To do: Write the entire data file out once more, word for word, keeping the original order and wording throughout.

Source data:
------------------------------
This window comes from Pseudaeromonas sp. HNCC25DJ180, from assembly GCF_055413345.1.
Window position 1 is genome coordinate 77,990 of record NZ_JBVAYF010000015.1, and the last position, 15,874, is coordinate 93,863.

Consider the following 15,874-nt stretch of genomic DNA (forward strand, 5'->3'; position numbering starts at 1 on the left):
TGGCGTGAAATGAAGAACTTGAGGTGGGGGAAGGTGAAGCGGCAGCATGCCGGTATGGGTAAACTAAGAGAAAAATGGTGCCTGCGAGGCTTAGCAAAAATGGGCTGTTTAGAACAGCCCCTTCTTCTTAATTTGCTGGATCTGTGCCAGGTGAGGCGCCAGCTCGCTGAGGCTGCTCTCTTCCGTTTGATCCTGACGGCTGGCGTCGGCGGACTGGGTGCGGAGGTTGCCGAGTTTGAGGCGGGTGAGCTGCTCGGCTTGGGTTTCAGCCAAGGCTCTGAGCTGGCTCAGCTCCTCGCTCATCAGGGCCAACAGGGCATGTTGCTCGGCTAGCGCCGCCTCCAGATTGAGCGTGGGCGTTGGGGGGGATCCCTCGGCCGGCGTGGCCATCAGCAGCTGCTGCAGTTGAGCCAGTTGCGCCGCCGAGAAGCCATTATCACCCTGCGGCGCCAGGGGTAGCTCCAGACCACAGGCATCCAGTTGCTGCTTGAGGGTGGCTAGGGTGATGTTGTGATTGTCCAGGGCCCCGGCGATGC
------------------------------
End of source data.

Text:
This window comes from Pseudaeromonas sp. HNCC25DJ180, from assembly GCF_055413345.1.
Window position 1 is genome coordinate 77,990 of record NZ_JBVAYF010000015.1, and the last position, 15,874, is coordinate 93,863.

Consider the following 15,874-nt stretch of genomic DNA (forward strand, 5'->3'; position numbering starts at 1 on the left):
TGGCGTGAAATGAAGAACTTGAGGTGGGGGAAGGTGAAGCGGCAGCATGCCGGTATGGGTAAACTAAGAGAAAAATGGTGCCTGCGAGGCTTAGCAAAAATGGGCTGTTTAGAACAGCCCCTTCTTCTTAATTTGCTGGATCTGTGCCAGGTGAGGCGCCAGCTCGCTGAGGCTGCTCTCTTCCGTTTGATCCTGACGGCTGGCGTCGGCGGACTGGGTGCGGAGGTTGCCGAGTTTGAGGCGGGTGAGCTGCTCGGCTTGGGTTTCAGCCAAGGCTCTGAGCTGGCTCAGCTCCTCGCTCATCAGGGCCAACAGGGCATGTTGCTCGGCTAGCGCCGCCTCCAGATTGAGCGTGGGCGTTGGGGGGGATCCCTCGGCCGGCGTGGCCATCAGCAGCTGCTGCAGTTGAGCCAGTTGCGCCGCCGAGAAGCCATTATCACCCTGCGGCGCCAGGGGTAGCTCCAGACCACAGGCATCCAGTTGCTGCTTGAGGGTGGCTAGGGTGATGTTGTGATTGTCCAGGGCCCCGGCGATGC